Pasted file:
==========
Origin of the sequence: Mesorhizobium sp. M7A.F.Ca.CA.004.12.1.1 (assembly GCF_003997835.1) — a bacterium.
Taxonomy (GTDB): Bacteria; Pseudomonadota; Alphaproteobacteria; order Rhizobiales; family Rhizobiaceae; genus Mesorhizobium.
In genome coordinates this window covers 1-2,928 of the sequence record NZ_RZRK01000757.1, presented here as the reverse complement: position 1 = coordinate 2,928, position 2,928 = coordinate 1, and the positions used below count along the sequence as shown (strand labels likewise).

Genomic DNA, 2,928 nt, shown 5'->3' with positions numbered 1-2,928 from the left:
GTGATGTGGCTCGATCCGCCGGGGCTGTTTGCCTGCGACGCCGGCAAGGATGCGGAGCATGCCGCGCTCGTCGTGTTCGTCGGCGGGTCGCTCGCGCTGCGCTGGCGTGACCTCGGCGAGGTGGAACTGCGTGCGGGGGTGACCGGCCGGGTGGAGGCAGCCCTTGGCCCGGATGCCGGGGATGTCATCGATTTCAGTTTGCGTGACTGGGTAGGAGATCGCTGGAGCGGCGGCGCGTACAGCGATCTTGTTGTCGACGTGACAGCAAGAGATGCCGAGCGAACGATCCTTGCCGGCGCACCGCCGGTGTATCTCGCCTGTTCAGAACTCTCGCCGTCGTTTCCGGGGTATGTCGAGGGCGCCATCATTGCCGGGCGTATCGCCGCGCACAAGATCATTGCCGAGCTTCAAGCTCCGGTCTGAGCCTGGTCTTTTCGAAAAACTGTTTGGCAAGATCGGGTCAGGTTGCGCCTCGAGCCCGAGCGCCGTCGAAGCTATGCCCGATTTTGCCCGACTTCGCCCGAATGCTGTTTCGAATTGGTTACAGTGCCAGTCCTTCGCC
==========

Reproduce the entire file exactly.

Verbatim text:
Origin of the sequence: Mesorhizobium sp. M7A.F.Ca.CA.004.12.1.1 (assembly GCF_003997835.1) — a bacterium.
Taxonomy (GTDB): Bacteria; Pseudomonadota; Alphaproteobacteria; order Rhizobiales; family Rhizobiaceae; genus Mesorhizobium.
In genome coordinates this window covers 1-2,928 of the sequence record NZ_RZRK01000757.1, presented here as the reverse complement: position 1 = coordinate 2,928, position 2,928 = coordinate 1, and the positions used below count along the sequence as shown (strand labels likewise).

Genomic DNA, 2,928 nt, shown 5'->3' with positions numbered 1-2,928 from the left:
GTGATGTGGCTCGATCCGCCGGGGCTGTTTGCCTGCGACGCCGGCAAGGATGCGGAGCATGCCGCGCTCGTCGTGTTCGTCGGCGGGTCGCTCGCGCTGCGCTGGCGTGACCTCGGCGAGGTGGAACTGCGTGCGGGGGTGACCGGCCGGGTGGAGGCAGCCCTTGGCCCGGATGCCGGGGATGTCATCGATTTCAGTTTGCGTGACTGGGTAGGAGATCGCTGGAGCGGCGGCGCGTACAGCGATCTTGTTGTCGACGTGACAGCAAGAGATGCCGAGCGAACGATCCTTGCCGGCGCACCGCCGGTGTATCTCGCCTGTTCAGAACTCTCGCCGTCGTTTCCGGGGTATGTCGAGGGCGCCATCATTGCCGGGCGTATCGCCGCGCACAAGATCATTGCCGAGCTTCAAGCTCCGGTCTGAGCCTGGTCTTTTCGAAAAACTGTTTGGCAAGATCGGGTCAGGTTGCGCCTCGAGCCCGAGCGCCGTCGAAGCTATGCCCGATTTTGCCCGACTTCGCCCGAATGCTGTTTCGAATTGGTTACAGTGCCAGTCCTTCGCC